Note: Where available, the PDF/Word icon below is provided to view the complete and fully formatted document
 Download Current HansardDownload Current Hansard    View Or Save XMLView/Save XML

Previous Fragment    Next Fragment
Monday, 17 June 2013
Page: 2995


Senator SMITH (Western Australia) (16:41): Today we commence the final sitting fortnight of the 43rd Parliament, a parliament that will live long in the memory of all Australians—though, sadly, for all the wrong reasons. As I look into the gallery and see a number of young Australians, a number of young visitors, I wonder how they will reflect on this moment in their history—on these dark days that have marked this particular Australian government. Perhaps fittingly, it seems that this parliament is destined to end very much as it began, with a desperate Prime Minister doing deals left, right and centre to maintain her hold on office; members of the ALP opposed to her leaking to the media; and the business of the nation put on hold as the Labor Party engages in a round of navel-gazing, focusing on its own priorities and not the nation's.

If you want an example of the type of thing I am referring to, you need look no further than today's disgraceful announcement that the government will grant $10 million to the yes campaign at the upcoming referendum while providing a mere $500,000 to the no campaign. I will not dwell on the matter at length now; there will be plenty of opportunities over coming days. I will say, however, that it is a dark day for Australian democracy when the government uses taxpayers' money to subvert the democratic process in such a fashion. What the government is doing is trying to stack the deck in favour of its preferred outcome. This is truly scandalous and will be met with great rejection by the Australian people. This Prime Minister's grubby tactics, advanced by her Labor peers, stand in stark contrast to those of former Prime Minister John Howard, who gave equal funding to the yes and no campaigns at the 1999 public referendum, despite his strong personal views on that specific matter.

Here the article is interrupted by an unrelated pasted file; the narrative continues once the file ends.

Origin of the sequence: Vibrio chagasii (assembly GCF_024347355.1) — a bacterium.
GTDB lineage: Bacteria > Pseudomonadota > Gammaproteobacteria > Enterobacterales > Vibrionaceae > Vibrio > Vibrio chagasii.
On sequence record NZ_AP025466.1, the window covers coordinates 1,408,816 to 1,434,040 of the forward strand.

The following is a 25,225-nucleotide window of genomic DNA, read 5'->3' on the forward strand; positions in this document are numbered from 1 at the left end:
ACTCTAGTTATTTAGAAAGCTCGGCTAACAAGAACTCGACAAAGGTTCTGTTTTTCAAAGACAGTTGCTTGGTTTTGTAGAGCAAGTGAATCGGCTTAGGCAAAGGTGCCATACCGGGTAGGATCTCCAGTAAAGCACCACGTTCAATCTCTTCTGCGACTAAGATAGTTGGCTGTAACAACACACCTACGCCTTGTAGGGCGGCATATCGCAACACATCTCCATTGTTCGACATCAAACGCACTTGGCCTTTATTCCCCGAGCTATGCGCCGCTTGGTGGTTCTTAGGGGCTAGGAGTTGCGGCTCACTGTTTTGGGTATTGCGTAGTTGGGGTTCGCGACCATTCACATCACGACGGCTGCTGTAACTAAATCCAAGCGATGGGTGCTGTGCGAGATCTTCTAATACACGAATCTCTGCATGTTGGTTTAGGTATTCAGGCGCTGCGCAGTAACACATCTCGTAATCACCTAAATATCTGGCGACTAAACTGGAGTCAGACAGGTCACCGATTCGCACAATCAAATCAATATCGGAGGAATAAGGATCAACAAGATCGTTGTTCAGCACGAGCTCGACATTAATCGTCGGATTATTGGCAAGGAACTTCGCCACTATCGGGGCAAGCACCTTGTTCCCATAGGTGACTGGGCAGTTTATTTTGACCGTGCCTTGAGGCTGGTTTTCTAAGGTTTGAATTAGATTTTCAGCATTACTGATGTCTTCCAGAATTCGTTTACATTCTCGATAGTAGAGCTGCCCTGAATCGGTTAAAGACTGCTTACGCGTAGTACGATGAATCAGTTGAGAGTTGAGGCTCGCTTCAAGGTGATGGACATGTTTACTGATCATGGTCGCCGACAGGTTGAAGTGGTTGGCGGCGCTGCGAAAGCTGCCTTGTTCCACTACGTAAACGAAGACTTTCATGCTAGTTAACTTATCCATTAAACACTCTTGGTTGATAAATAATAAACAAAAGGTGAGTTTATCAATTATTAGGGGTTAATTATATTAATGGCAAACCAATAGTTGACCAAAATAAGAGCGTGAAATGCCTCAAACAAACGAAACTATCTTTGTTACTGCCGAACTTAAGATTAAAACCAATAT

On the day she became Prime Minister, Ms Gillard told the people of Australia this: 'There will be some days that I delight you; there may be some days I disappoint you.' The hearts of many Australians are heavy with the daily disappointments that mark this government's performance. She was not kidding, clearly, about the second half of that sentence, though I suspect most Australians would have a hard time calling to mind any of the days on which this Prime Minister would have delighted them.

This Prime Minister has governed—and I use the term advisedly—in a state of perpetual crisis. What makes her so unique, however, is that these crises have been almost entirely of her own making. The boats continue to arrive in Australia week after week because the Rudd government, in which Julia Gillard was the Deputy Prime Minister, weakened Australia's border protection laws. The budget is now in deficit because the Rudd government indulged in reckless spending, an approach which Julia Gillard enthusiastically supported as Deputy Prime Minister and wholeheartedly embraced as the fiscal model for her own government once she had knifed the member for Griffith. Of course it is the mutual suspicion, loathing and contempt that exist between the Prime Minister and the member for Griffith that have now completely paralysed this Labor government, and it is our nation that is paying the price.